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|style="background: #F8EABA; text-align: center;" colspan="2"||Cycloheximide|
|style="background: #F8EABA; text-align: center;" colspan="2"|| Except where noted otherwise, data are given for|
materials in their standard state
(at 25 °C, 100 kPa)
Infobox disclaimer and references
Cycloheximide is an inhibitor of protein biosynthesis in eukaryotic organisms, produced by the bacterium Streptomyces griseus. Cycloheximide exerts its effect by interfering with the translocation step in protein synthesis (movement of two tRNA molecules and mRNA in relation to the ribosome) thus blocking translational elongation. Cycloheximide is widely used in biomedical research to inhibit protein synthesis in eukaryotic cells studied in vitro (i.e. outside of organisms). It is inexpensive and works rapidly. Its effects are rapidly reversed by simply removing it from the culture medium.
Due to significant toxic side effects, including DNA damage, teratogenesis, and other reproductive effects (including birth defects and toxicity to sperm), cycloheximide is generally used only in in vitro research applications, and is not suitable for human use as a therapeutic antibiotic compound. Although it has been used as a fungicide in agricultural applications, this application is now decreasing as the health risks have become better understood.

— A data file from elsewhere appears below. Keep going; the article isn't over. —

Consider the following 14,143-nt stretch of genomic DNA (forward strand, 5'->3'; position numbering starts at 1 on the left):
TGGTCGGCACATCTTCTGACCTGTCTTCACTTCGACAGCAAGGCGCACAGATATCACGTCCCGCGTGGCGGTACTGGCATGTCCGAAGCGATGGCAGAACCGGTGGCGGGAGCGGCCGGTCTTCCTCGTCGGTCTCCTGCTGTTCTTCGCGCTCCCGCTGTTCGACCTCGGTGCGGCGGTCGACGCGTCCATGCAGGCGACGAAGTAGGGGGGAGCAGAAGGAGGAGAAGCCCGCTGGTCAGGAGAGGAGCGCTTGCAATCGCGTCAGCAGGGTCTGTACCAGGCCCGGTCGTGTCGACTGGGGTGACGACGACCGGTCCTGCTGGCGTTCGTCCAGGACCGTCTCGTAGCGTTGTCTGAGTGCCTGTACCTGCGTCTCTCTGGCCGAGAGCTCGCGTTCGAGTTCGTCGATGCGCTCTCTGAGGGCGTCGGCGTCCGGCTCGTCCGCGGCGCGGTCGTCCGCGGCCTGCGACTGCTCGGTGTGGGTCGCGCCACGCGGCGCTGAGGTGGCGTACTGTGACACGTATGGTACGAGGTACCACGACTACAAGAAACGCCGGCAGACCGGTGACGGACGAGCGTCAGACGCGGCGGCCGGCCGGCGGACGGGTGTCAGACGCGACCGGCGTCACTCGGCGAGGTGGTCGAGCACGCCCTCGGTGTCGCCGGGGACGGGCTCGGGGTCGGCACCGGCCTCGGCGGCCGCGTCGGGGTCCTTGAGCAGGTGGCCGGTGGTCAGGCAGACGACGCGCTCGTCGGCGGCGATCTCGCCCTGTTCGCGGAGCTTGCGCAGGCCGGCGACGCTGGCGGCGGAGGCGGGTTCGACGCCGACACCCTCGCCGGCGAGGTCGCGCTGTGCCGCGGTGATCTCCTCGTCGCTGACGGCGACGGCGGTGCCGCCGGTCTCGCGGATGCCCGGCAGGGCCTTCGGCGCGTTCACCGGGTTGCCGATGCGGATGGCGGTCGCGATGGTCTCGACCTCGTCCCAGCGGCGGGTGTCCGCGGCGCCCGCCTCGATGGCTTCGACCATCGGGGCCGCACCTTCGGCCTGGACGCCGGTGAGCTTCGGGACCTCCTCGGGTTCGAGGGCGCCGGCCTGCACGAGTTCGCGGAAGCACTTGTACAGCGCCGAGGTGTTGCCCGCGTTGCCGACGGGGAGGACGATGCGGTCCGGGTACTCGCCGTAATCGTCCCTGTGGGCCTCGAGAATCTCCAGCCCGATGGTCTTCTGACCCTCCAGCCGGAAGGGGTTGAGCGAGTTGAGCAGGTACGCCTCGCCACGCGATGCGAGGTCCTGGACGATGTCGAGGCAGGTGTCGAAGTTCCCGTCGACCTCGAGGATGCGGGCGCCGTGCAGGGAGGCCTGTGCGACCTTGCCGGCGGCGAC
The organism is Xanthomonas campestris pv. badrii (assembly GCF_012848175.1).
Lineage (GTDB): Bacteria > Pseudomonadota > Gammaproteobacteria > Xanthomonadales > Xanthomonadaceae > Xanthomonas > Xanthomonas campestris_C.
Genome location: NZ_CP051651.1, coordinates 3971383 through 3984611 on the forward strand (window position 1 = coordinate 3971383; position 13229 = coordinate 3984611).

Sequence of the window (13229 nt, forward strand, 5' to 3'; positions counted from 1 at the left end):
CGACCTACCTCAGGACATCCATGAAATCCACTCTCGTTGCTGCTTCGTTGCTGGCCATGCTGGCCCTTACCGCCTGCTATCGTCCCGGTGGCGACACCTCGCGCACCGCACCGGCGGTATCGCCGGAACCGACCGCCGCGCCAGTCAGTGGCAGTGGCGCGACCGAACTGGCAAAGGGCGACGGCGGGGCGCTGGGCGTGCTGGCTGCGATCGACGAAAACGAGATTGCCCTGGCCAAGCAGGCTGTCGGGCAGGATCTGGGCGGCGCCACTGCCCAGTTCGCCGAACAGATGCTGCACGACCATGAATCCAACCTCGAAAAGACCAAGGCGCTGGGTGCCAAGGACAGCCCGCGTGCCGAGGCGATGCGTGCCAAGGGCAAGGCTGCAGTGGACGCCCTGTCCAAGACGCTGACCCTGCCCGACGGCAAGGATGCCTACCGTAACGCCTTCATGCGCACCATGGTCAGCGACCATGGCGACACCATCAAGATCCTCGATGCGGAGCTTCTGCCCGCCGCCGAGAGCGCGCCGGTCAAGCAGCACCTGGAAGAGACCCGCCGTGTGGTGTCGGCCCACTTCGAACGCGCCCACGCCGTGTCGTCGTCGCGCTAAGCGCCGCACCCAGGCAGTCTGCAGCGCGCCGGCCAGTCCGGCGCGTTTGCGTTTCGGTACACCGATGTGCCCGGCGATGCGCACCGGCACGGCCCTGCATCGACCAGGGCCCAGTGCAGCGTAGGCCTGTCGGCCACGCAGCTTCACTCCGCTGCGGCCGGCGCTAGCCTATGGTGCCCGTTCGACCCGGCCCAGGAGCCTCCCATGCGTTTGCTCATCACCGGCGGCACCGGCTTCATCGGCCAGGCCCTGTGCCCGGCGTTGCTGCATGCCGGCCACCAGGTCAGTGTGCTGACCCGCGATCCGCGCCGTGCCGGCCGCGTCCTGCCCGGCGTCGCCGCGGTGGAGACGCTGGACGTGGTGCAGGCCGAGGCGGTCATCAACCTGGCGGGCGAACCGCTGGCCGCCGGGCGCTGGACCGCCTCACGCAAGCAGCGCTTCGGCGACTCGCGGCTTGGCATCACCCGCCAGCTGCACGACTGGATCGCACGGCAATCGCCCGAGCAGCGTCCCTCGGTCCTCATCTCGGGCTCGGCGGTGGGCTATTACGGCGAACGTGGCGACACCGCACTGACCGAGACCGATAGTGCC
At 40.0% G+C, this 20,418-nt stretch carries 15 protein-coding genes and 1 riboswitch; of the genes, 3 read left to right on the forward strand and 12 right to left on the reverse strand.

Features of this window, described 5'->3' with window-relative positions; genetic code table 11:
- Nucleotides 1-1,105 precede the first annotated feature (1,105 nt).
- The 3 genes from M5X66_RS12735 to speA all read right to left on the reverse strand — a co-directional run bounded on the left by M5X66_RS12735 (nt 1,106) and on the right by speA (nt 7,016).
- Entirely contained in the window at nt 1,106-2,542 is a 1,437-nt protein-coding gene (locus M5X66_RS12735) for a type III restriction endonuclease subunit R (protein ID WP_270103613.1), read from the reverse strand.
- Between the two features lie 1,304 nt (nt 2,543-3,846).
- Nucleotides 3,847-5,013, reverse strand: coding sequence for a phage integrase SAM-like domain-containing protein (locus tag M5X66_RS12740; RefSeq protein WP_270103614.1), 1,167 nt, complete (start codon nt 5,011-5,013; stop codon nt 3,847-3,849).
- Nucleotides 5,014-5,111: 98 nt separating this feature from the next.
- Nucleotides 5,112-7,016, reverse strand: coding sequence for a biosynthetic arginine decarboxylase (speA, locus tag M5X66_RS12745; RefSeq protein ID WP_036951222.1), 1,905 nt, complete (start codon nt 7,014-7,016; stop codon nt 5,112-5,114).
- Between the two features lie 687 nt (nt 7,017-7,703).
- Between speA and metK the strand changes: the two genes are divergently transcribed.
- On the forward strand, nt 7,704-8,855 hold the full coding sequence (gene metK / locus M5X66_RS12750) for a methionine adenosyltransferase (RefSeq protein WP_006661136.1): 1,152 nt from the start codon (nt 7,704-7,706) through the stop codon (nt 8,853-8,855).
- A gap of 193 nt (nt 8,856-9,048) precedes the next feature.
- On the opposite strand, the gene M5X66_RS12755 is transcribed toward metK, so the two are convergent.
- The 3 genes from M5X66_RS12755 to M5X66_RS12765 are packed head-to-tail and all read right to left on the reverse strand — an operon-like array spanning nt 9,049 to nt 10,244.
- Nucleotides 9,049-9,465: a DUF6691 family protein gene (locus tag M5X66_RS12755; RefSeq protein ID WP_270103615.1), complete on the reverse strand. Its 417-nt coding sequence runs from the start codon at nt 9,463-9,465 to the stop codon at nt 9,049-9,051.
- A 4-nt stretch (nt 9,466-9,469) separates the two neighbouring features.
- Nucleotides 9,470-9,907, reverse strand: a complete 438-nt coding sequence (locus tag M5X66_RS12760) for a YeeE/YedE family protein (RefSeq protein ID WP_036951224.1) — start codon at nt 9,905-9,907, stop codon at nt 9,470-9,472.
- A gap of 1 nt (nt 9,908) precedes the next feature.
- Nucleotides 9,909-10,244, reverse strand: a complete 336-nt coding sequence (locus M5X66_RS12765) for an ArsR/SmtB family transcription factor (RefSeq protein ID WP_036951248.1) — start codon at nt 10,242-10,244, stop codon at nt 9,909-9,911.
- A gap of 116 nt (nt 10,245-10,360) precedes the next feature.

Cycloheximide is degraded by alkali (pH > 7), decontamination of work surfaces and containers can be achieved by washing with a non-harmful alkali solution such as soap.
Since cycloheximide is an effective inhibitor of protein biosynthesis in Eukaryotes only, it may be used to distinguish between genes expressed in organelles and genes expressed in the nucleus. Genes expressed in the eukaryotic nucleus will not be expressed in the presence of cycloheximide. Conversely, organelle transcription is unaffected by cycloheximide, and organelle genes will continue to be expressed.
In vitro applicationsEdit
Cycloheximide can be used as an experimental tool in molecular biology to determine the half-life of a protein. Treating cells with cycloheximide in a time-course experiment followed by Western blotting of the cell lysates for the protein of interest can show differences in protein half-life. Cycloheximide treatment provides the ability to observe the half-life of a protein without confounding contributions from transcription or translation.
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